However, other preliminary research released by the government's Scientific Advisory Group for Emergencies (Sage) said that ethnic-minorities in the UK are no more likely to die of coronavirus than white people when the effects of other illnesses and deprivation are taken into account.

What is the R number in the UK?

The latest infection rate, or "R number", for the UK as a whole sits between 0.7 and 0.9, according to the Sage group of advisors.

This number, the average number of people an infected person will pass the disease on to, has remained steady for two weeks.

If R is below one then the number of people contracting the disease will fall; if it is above one, the number will grow.

The government has said that the R number is one of the most important factors in deciding when lockdown measures can be eased.

Public Health England estimates the number in England to be 0.72-0.77.

In Scotland and Wales, the estimate is between 0.7 and 1.0, and in Northern Ireland it is between 0.8 and 0.9.

New cases continuing downward trend

The number of new daily confirmed cases has been falling since a peak in April, despite an increase in the number of tests being carried out.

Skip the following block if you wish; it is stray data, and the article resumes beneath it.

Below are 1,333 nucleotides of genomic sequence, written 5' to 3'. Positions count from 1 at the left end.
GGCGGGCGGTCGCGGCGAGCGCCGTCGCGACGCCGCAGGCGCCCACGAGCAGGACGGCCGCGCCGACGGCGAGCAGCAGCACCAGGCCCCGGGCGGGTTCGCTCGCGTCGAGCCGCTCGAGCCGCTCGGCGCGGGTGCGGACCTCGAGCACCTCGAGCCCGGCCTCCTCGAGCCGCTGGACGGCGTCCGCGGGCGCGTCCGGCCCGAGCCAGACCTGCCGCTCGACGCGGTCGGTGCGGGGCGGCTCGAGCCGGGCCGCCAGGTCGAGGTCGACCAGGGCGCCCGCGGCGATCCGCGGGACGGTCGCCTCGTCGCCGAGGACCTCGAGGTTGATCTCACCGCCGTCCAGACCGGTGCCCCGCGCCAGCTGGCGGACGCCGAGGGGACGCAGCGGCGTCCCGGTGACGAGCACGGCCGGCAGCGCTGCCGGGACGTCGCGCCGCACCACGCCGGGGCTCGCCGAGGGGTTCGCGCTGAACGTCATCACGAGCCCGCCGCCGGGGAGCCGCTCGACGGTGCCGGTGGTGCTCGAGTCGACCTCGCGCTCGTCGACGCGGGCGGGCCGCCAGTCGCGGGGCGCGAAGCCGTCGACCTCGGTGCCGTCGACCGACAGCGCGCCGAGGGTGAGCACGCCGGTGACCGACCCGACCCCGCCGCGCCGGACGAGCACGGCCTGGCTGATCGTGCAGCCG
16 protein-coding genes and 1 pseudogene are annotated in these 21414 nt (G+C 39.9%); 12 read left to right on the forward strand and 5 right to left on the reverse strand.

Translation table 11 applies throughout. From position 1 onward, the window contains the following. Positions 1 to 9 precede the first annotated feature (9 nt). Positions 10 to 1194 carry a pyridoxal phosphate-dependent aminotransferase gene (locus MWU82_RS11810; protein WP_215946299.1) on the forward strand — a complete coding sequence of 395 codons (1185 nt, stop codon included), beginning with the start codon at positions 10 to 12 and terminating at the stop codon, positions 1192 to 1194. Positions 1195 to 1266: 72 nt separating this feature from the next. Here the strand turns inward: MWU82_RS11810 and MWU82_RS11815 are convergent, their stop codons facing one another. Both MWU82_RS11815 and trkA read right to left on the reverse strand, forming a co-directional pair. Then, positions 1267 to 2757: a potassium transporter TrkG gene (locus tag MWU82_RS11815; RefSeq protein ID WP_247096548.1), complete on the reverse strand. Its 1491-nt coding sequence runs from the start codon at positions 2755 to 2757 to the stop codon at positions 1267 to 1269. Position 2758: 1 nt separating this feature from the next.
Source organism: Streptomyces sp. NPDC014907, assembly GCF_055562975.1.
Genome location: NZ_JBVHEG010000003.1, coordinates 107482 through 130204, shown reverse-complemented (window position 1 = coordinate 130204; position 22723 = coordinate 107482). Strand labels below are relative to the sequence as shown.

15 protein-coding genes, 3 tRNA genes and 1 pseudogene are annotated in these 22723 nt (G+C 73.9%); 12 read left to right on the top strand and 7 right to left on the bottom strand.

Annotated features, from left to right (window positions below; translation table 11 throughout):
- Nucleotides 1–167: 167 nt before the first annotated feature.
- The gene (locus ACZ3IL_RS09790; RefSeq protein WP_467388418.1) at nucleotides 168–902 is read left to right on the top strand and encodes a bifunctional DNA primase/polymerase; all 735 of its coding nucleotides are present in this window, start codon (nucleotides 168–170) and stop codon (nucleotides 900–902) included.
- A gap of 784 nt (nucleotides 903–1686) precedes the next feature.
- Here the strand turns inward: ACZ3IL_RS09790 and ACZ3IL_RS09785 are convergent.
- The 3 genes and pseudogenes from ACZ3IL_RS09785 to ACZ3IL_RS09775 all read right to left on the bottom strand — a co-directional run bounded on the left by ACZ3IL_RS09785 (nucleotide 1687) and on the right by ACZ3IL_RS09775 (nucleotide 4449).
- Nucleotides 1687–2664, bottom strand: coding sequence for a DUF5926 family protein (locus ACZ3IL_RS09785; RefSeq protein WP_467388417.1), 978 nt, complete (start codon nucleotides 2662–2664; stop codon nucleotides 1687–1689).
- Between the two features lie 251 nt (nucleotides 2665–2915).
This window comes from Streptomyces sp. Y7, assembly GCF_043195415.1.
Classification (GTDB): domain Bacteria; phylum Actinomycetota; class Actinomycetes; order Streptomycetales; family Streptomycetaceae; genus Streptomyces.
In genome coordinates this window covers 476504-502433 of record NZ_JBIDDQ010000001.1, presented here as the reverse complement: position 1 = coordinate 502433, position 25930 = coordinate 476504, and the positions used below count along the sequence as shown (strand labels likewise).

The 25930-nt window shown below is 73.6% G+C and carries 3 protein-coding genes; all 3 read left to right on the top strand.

A further 1,887 cases were announced on Thursday.

Cases were originally concentrated in London, the Midlands and the North West, but South Wales and parts of the North East have also had a high proportions of cases.

Going forward, Health Secretary Matt Hancock has raised the possibility that there could be "local lockdowns" to control the spread of the virus.

Hospitals seeing fewer coronavirus patients

The number of people in hospital with Covid-19 has been gradually declining since a peak over Easter.

On Thursday, the government said the number of people in hospital with coronavirus had fallen to 8,560 - an 11% drop from the same time last week.

However, the picture is different across the UK's nations and regions, with numbers falling faster in some areas than others.

Testing now available to more people

At least two million people have been tested for coronavirus in the UK.

But the government has been unable to provide an updated figure for that in the last few days, citing "technical difficulties" with data collection.

There were 119,587 tests in the 24 hours to 09:00 on Thursday, meeting the government's 100,000-a-day target for the third day in a row.

However, that number includes test kits sent to individuals or to testing locations but not yet returned or analysed.

Anyone over the age of five and displaying symptoms can now book a test to determine whether they currently have the virus.

All residents and staff in care homes in England, and patients and staff in the NHS can book tests regardless of whether they have symptoms.

The prime minister has set a target for a daily capacity of 200,000 by the end of May.

Increased testing is essential for the government's "test and trace" strategy, which launched in England and Scotland this week.

Northern Ireland has its own approach up and running and Wales' system is due to start in early June.